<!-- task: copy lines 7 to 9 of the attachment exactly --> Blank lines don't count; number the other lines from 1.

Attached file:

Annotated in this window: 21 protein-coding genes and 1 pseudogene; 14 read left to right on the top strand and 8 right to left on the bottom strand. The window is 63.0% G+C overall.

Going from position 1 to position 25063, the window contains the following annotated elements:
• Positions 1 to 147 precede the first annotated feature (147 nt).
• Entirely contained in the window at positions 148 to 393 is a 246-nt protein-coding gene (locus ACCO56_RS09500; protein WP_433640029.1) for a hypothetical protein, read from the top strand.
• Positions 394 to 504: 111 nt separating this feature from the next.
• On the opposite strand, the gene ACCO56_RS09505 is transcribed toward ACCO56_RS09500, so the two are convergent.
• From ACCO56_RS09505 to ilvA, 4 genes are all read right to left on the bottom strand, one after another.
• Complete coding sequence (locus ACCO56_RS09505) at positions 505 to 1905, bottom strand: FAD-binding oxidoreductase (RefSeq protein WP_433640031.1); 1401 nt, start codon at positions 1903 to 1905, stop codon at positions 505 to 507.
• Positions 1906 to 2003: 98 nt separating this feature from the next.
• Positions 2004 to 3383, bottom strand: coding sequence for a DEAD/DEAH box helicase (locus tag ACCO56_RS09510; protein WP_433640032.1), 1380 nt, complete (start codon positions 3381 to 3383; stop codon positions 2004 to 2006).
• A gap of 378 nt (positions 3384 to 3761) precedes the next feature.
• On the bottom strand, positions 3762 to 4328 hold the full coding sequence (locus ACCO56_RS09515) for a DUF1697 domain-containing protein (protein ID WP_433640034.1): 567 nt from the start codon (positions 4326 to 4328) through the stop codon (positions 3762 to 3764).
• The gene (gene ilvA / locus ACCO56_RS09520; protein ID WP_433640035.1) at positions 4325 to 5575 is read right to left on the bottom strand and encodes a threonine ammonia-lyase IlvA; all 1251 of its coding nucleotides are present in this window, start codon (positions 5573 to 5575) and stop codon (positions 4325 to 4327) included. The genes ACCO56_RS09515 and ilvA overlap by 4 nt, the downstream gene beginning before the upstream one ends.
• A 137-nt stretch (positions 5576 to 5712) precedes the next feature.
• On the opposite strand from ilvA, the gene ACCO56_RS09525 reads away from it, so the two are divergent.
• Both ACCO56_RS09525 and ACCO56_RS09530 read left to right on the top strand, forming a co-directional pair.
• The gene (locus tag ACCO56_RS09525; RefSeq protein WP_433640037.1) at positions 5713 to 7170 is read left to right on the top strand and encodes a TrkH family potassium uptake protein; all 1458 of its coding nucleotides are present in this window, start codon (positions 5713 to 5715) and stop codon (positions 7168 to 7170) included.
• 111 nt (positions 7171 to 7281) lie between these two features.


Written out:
• From ACCO56_RS09505 to ilvA, 4 genes are all read right to left on the bottom strand, one after another.
• Complete coding sequence (locus ACCO56_RS09505) at positions 505 to 1905, bottom strand: FAD-binding oxidoreductase (RefSeq protein WP_433640031.1); 1401 nt, start codon at positions 1903 to 1905, stop codon at positions 505 to 507.
• Positions 1906 to 2003: 98 nt separating this feature from the next.